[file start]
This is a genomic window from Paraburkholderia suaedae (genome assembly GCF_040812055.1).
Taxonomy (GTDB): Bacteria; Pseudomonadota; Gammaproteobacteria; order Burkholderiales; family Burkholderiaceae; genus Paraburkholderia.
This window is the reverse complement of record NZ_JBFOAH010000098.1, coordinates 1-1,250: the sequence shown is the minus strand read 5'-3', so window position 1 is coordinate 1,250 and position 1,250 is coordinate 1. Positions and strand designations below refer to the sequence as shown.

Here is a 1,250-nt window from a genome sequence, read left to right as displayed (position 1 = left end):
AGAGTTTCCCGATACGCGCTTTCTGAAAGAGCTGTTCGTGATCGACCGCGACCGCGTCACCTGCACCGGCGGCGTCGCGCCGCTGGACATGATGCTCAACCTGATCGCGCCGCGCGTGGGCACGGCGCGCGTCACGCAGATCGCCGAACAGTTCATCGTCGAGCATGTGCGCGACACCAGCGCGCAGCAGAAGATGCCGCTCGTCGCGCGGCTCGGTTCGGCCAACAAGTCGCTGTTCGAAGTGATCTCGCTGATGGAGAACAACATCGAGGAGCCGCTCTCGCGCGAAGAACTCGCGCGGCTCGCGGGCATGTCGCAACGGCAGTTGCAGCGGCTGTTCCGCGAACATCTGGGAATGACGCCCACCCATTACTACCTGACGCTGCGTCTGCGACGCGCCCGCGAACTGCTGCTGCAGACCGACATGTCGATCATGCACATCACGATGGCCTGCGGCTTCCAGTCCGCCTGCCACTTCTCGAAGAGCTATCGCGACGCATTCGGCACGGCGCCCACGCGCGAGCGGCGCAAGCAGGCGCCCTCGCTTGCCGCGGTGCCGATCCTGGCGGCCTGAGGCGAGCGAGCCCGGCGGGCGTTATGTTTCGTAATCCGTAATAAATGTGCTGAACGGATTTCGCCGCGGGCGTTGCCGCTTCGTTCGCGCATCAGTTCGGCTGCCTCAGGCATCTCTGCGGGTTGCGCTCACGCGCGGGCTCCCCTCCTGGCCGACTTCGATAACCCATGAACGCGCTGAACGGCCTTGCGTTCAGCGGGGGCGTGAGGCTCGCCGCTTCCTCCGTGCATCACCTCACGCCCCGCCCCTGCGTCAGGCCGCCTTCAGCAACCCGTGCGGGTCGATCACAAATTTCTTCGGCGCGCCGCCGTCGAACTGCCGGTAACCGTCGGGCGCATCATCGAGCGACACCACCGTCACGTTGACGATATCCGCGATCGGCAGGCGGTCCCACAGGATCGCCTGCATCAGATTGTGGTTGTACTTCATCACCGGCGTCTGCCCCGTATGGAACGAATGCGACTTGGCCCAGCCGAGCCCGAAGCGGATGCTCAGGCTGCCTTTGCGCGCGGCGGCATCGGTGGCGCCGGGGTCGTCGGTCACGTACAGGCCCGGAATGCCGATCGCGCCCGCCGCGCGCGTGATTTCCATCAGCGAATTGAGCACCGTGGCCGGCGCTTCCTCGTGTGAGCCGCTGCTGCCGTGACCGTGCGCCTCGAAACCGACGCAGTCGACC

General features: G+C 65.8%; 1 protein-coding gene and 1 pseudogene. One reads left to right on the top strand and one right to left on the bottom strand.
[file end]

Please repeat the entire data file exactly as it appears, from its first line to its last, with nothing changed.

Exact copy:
This is a genomic window from Paraburkholderia suaedae (genome assembly GCF_040812055.1).
Taxonomy (GTDB): Bacteria; Pseudomonadota; Gammaproteobacteria; order Burkholderiales; family Burkholderiaceae; genus Paraburkholderia.
This window is the reverse complement of record NZ_JBFOAH010000098.1, coordinates 1-1,250: the sequence shown is the minus strand read 5'-3', so window position 1 is coordinate 1,250 and position 1,250 is coordinate 1. Positions and strand designations below refer to the sequence as shown.

Here is a 1,250-nt window from a genome sequence, read left to right as displayed (position 1 = left end):
AGAGTTTCCCGATACGCGCTTTCTGAAAGAGCTGTTCGTGATCGACCGCGACCGCGTCACCTGCACCGGCGGCGTCGCGCCGCTGGACATGATGCTCAACCTGATCGCGCCGCGCGTGGGCACGGCGCGCGTCACGCAGATCGCCGAACAGTTCATCGTCGAGCATGTGCGCGACACCAGCGCGCAGCAGAAGATGCCGCTCGTCGCGCGGCTCGGTTCGGCCAACAAGTCGCTGTTCGAAGTGATCTCGCTGATGGAGAACAACATCGAGGAGCCGCTCTCGCGCGAAGAACTCGCGCGGCTCGCGGGCATGTCGCAACGGCAGTTGCAGCGGCTGTTCCGCGAACATCTGGGAATGACGCCCACCCATTACTACCTGACGCTGCGTCTGCGACGCGCCCGCGAACTGCTGCTGCAGACCGACATGTCGATCATGCACATCACGATGGCCTGCGGCTTCCAGTCCGCCTGCCACTTCTCGAAGAGCTATCGCGACGCATTCGGCACGGCGCCCACGCGCGAGCGGCGCAAGCAGGCGCCCTCGCTTGCCGCGGTGCCGATCCTGGCGGCCTGAGGCGAGCGAGCCCGGCGGGCGTTATGTTTCGTAATCCGTAATAAATGTGCTGAACGGATTTCGCCGCGGGCGTTGCCGCTTCGTTCGCGCATCAGTTCGGCTGCCTCAGGCATCTCTGCGGGTTGCGCTCACGCGCGGGCTCCCCTCCTGGCCGACTTCGATAACCCATGAACGCGCTGAACGGCCTTGCGTTCAGCGGGGGCGTGAGGCTCGCCGCTTCCTCCGTGCATCACCTCACGCCCCGCCCCTGCGTCAGGCCGCCTTCAGCAACCCGTGCGGGTCGATCACAAATTTCTTCGGCGCGCCGCCGTCGAACTGCCGGTAACCGTCGGGCGCATCATCGAGCGACACCACCGTCACGTTGACGATATCCGCGATCGGCAGGCGGTCCCACAGGATCGCCTGCATCAGATTGTGGTTGTACTTCATCACCGGCGTCTGCCCCGTATGGAACGAATGCGACTTGGCCCAGCCGAGCCCGAAGCGGATGCTCAGGCTGCCTTTGCGCGCGGCGGCATCGGTGGCGCCGGGGTCGTCGGTCACGTACAGGCCCGGAATGCCGATCGCGCCCGCCGCGCGCGTGATTTCCATCAGCGAATTGAGCACCGTGGCCGGCGCTTCCTCGTGTGAGCCGCTGCTGCCGTGACCGTGCGCCTCGAAACCGACGCAGTCGACC

General features: G+C 65.8%; 1 protein-coding gene and 1 pseudogene. One reads left to right on the top strand and one right to left on the bottom strand.